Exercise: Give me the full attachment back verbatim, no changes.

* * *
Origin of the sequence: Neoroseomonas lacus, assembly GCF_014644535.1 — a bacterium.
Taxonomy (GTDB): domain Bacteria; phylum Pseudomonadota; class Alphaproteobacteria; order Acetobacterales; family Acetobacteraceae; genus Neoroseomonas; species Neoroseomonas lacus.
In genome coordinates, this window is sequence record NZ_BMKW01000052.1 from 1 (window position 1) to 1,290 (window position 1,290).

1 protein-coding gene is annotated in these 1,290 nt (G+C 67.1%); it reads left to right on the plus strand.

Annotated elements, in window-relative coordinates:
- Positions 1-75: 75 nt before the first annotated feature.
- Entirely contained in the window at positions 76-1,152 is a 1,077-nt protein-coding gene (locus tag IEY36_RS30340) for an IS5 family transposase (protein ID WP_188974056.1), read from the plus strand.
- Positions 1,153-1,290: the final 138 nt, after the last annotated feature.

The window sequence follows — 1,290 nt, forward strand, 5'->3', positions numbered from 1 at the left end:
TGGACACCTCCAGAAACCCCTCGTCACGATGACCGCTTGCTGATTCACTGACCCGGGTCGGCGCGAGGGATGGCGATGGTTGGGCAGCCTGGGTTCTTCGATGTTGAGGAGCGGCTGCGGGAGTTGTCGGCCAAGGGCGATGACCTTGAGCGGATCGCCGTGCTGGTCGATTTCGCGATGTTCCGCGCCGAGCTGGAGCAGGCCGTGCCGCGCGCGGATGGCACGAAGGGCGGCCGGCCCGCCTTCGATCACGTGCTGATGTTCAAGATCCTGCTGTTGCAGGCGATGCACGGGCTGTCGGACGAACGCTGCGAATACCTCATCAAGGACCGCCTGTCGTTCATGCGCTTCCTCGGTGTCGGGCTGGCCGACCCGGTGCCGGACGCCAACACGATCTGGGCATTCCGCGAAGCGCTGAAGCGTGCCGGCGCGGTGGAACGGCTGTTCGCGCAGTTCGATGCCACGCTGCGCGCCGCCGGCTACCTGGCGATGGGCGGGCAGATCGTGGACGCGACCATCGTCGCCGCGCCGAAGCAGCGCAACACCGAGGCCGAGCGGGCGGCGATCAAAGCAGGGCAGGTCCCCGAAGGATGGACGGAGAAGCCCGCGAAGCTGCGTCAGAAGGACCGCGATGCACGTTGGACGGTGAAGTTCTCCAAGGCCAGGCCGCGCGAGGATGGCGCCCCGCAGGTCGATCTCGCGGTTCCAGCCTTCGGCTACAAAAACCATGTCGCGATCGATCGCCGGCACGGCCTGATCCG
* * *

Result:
Origin of the sequence: Neoroseomonas lacus, assembly GCF_014644535.1 — a bacterium.
Taxonomy (GTDB): domain Bacteria; phylum Pseudomonadota; class Alphaproteobacteria; order Acetobacterales; family Acetobacteraceae; genus Neoroseomonas; species Neoroseomonas lacus.
In genome coordinates, this window is sequence record NZ_BMKW01000052.1 from 1 (window position 1) to 1,290 (window position 1,290).

1 protein-coding gene is annotated in these 1,290 nt (G+C 67.1%); it reads left to right on the plus strand.

Annotated elements, in window-relative coordinates:
- Positions 1-75: 75 nt before the first annotated feature.
- Entirely contained in the window at positions 76-1,152 is a 1,077-nt protein-coding gene (locus tag IEY36_RS30340) for an IS5 family transposase (protein ID WP_188974056.1), read from the plus strand.
- Positions 1,153-1,290: the final 138 nt, after the last annotated feature.

The window sequence follows — 1,290 nt, forward strand, 5'->3', positions numbered from 1 at the left end:
TGGACACCTCCAGAAACCCCTCGTCACGATGACCGCTTGCTGATTCACTGACCCGGGTCGGCGCGAGGGATGGCGATGGTTGGGCAGCCTGGGTTCTTCGATGTTGAGGAGCGGCTGCGGGAGTTGTCGGCCAAGGGCGATGACCTTGAGCGGATCGCCGTGCTGGTCGATTTCGCGATGTTCCGCGCCGAGCTGGAGCAGGCCGTGCCGCGCGCGGATGGCACGAAGGGCGGCCGGCCCGCCTTCGATCACGTGCTGATGTTCAAGATCCTGCTGTTGCAGGCGATGCACGGGCTGTCGGACGAACGCTGCGAATACCTCATCAAGGACCGCCTGTCGTTCATGCGCTTCCTCGGTGTCGGGCTGGCCGACCCGGTGCCGGACGCCAACACGATCTGGGCATTCCGCGAAGCGCTGAAGCGTGCCGGCGCGGTGGAACGGCTGTTCGCGCAGTTCGATGCCACGCTGCGCGCCGCCGGCTACCTGGCGATGGGCGGGCAGATCGTGGACGCGACCATCGTCGCCGCGCCGAAGCAGCGCAACACCGAGGCCGAGCGGGCGGCGATCAAAGCAGGGCAGGTCCCCGAAGGATGGACGGAGAAGCCCGCGAAGCTGCGTCAGAAGGACCGCGATGCACGTTGGACGGTGAAGTTCTCCAAGGCCAGGCCGCGCGAGGATGGCGCCCCGCAGGTCGATCTCGCGGTTCCAGCCTTCGGCTACAAAAACCATGTCGCGATCGATCGCCGGCACGGCCTGATCCG